By Carly Arsenault/LHHS Journalism Student
Engines revving, people laughing, distant sounds resonate from behind the microphone. Hundreds of Volkswagen buses lined up in rows, appealing to mass amounts of people, bringing them from British Columbia, Maryland, Colorado, California, Arizona and more.
From the overheating engines to the sight of warming fires and the smell of meals being cooked throughout the day, this festival is as much a family as it is a culture from all walks of life. A lifestyle that will appeal to your free spirit.
The 21st annual Buses by the Bridge began Jan. 13, at Windsor Four Park in Lake Havasu City. Buses big and small, from custom painted to rusted spread excitement.
“VW bus is the most iconic bus of the love and hippie generation,” said a man who called himself Stovepipe. He was selling Volkswagen novelty items, all of which had his artwork printed on them. Stovepipe and his coworker Groo, own and operate The Rusty VW. Stovepipe has two VW buses, and the first item on his bucket list is to road trip to Wyoming in one of them.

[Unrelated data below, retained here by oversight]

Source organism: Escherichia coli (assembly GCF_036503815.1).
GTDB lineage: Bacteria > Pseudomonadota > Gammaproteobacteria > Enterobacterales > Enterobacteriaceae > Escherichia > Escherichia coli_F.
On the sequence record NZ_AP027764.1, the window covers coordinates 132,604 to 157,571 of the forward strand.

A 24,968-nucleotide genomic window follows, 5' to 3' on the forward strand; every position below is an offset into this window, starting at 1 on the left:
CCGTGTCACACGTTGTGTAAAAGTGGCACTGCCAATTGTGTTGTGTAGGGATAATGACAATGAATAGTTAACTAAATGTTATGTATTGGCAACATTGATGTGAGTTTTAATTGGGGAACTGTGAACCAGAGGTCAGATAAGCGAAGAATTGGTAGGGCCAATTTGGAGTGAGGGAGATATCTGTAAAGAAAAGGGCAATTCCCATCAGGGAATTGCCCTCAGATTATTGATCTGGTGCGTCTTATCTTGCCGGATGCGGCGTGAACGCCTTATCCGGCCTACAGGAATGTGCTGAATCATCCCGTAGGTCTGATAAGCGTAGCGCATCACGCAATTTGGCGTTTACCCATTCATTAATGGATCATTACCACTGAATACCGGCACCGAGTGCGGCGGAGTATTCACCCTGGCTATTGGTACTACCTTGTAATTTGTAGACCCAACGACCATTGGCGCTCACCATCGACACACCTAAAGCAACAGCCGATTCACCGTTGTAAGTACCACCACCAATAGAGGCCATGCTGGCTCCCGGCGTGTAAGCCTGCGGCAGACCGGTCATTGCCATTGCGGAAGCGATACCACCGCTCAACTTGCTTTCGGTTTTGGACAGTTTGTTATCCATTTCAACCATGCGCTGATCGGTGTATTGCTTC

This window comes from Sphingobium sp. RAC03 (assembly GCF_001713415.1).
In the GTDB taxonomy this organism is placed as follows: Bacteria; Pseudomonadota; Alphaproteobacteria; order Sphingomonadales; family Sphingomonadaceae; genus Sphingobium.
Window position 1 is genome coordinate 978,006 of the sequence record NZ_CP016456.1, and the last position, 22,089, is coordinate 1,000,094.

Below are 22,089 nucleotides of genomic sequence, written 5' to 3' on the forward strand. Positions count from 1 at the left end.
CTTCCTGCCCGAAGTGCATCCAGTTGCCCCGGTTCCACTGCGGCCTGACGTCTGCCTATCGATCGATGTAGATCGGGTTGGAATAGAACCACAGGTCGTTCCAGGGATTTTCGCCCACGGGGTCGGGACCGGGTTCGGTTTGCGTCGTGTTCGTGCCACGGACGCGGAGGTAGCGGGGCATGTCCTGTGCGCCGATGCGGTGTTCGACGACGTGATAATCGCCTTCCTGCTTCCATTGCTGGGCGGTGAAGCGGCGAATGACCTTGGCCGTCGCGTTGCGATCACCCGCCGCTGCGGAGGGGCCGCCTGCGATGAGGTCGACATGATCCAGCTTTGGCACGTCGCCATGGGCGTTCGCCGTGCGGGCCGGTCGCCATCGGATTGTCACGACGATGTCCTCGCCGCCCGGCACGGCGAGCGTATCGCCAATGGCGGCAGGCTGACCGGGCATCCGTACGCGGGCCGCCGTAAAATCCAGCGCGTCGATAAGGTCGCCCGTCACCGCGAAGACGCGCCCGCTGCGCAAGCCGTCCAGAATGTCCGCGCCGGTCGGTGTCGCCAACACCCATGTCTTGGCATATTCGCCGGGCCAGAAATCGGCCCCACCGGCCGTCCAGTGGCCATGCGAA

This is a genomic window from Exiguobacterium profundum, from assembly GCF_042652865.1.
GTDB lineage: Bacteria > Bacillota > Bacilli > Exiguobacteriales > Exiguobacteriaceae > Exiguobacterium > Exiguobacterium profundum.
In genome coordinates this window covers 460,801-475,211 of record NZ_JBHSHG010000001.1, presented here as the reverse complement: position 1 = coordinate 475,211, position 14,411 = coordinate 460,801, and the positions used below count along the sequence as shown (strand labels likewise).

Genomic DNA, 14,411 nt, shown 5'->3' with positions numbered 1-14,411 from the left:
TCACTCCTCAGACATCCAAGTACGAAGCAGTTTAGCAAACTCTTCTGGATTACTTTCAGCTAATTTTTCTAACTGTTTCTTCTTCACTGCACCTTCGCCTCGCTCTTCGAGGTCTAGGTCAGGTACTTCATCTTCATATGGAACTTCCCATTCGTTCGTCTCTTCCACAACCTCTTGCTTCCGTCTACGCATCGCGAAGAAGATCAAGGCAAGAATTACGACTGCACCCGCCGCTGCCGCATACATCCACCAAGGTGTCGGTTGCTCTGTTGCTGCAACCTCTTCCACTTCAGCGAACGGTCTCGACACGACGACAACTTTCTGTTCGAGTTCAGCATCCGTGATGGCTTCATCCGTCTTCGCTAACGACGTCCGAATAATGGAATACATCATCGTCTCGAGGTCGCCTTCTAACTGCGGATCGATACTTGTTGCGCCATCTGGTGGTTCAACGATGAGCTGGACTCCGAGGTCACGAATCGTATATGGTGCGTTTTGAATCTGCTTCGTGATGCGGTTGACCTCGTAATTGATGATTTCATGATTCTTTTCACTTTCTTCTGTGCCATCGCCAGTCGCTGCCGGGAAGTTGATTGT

At the event, there were a bundle of buses that featured hand-painted artwork.
“If you fancy yourself an artist and you have the time to paint, you can add some to it [his bus),” said Christian Williams, who owns a bus he made from scratch.
As a family of five, the Williamses live in their bus, with a trailer attached to the back. He sells rock jewelry out of his bus everywhere they travel to provide for his family. This family drives to California, Utah and Arizona.
When spectators walk into the event, it takes them back in time. If they remember the ‘60s, when this bus became iconic, they might just recapture the feelings of that era when visiting this event.